In July of 2016, the animal tranquilizer, carfentanil (CF) emerged in Northeast Ohio as an abused substance resulting in over 25 deaths within a 30-day period alone. Over 160 deaths were reported to Summit County and Cuyahoga County Medical Examiners Offices relating to the presence of CF either alone, or in combinations with heroin and fentanyl. Prior to this increase in CF cases, positive fentanyl enzyme-linked immunosorbent assay (ELISA) screening results were increasing in number. Many of these cases were found to be negative for fentanyl confirmation by gas chromatography-mass spectrometry (GC-MS). Fentanyl analogs such as CF, acetyl fentanyl (AF), 2-furanyl fentanyl (2-Fu-F) and 3-methylfentanyl (3-MF) may be present in these cases. Some fentanyl analogs like CF and 3-MF do not cross-react with commercial ELISA fentanyl assay. With the emergence of potent synthetic fentanyl analogs, questions arose as to how to interpret their very low concentrations or absence in the blood in relation to cause of death.

In a new paper authored by Szabolcs Sofalvi et al., published in Journal of Analytical Toxicology ((2017) 41 473–483), a validated method involving extraction of CF and other fentanyl analogs using Clean Screen® DAU and LC-MS/MS was reviewed to answer these questions regarding fentanyl analog identification and their corresponding concentrations. The above noted method monitored fentanyl, norfentanyl (NF) and four analogs: AF, 2-Fu-F, 3-MF and CF and has been employed to quantify these above analogs in blood and vitreous humor in authentic antemortem and postmortem cases. Calibration curves were established between 0.10–4.0 ng/mL (NF, AF, 3-MF, 2-Fu-F and CF) and 1.0–40 ng/mL for fentanyl. In total, 98 postmortem cases analyzed by the procedure using Clean Screen® DAU extraction produced the following blood concentration ranges: CF (0.11–0.88 ng/mL), 3-MF (0.15–1.7 ng/mL), 2-Fu-F (0.15–0.30 ng/mL), AF (0.14–0.16 ng/mL), fentanyl (1.1–15 ng/mL) and NF (0.10–3.7 ng/mL). Only CF, fentanyl and NF were detected in a statistically significant subset DUID population of 26 cases, producing concentration ranges between 0.11 and 0.47 ng/mL, 1.0 and 9.8 ng/mL, and 0.11 and 3.5 ng/mL, respectively.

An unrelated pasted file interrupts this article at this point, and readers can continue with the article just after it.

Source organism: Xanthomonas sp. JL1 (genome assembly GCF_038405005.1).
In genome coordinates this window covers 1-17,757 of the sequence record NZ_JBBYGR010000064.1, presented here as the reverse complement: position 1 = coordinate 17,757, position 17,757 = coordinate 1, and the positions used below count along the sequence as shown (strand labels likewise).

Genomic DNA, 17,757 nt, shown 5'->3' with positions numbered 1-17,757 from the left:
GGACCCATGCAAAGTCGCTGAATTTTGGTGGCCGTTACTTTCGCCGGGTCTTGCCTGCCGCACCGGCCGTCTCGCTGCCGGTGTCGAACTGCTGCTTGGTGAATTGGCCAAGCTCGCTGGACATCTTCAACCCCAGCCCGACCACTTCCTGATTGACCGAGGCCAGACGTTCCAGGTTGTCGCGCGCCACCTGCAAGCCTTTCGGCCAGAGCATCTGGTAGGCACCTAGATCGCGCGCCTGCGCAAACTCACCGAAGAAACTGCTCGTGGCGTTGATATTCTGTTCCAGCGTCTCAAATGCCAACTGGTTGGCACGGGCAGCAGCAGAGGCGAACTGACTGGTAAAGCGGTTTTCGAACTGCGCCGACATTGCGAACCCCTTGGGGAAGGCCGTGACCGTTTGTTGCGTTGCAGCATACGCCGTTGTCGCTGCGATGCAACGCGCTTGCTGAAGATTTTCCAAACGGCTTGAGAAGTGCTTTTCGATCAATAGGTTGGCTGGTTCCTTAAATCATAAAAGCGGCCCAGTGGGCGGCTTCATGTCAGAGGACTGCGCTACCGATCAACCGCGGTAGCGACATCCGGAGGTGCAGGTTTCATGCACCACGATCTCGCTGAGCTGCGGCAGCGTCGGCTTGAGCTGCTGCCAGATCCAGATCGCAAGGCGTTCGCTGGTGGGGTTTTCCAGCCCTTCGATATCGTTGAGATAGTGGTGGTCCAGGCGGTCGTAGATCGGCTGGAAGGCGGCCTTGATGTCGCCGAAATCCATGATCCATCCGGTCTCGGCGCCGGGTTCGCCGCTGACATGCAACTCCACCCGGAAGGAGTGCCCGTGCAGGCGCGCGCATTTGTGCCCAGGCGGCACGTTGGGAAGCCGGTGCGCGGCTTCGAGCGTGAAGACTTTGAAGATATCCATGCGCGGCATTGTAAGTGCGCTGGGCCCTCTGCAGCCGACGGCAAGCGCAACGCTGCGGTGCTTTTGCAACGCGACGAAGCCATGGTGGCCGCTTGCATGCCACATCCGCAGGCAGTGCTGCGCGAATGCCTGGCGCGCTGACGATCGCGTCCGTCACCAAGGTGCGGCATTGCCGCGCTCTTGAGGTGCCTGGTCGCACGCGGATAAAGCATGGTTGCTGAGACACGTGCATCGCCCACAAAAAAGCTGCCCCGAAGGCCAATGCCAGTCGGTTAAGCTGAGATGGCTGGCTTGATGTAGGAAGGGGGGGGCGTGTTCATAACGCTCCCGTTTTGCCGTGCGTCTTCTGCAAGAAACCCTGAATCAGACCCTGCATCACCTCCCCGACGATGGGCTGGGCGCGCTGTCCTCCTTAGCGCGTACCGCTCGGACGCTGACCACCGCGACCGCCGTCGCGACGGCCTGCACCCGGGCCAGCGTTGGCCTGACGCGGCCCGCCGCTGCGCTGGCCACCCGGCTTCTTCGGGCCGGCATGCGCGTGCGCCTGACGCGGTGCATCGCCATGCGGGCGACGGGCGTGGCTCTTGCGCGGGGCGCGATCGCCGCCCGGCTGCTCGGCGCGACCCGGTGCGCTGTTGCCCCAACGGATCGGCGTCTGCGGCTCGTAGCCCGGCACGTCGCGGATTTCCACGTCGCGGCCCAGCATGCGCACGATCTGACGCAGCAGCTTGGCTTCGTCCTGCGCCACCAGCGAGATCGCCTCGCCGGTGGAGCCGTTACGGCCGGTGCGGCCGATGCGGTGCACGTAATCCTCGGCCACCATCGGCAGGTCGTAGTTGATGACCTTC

This article demonstrates the power and efficiency of Clean Screen® DAU in the extraction of novel fentanyl analogs when applied to complex matrices such as postmortem blood. For more information regarding Clean Screen® DAU visit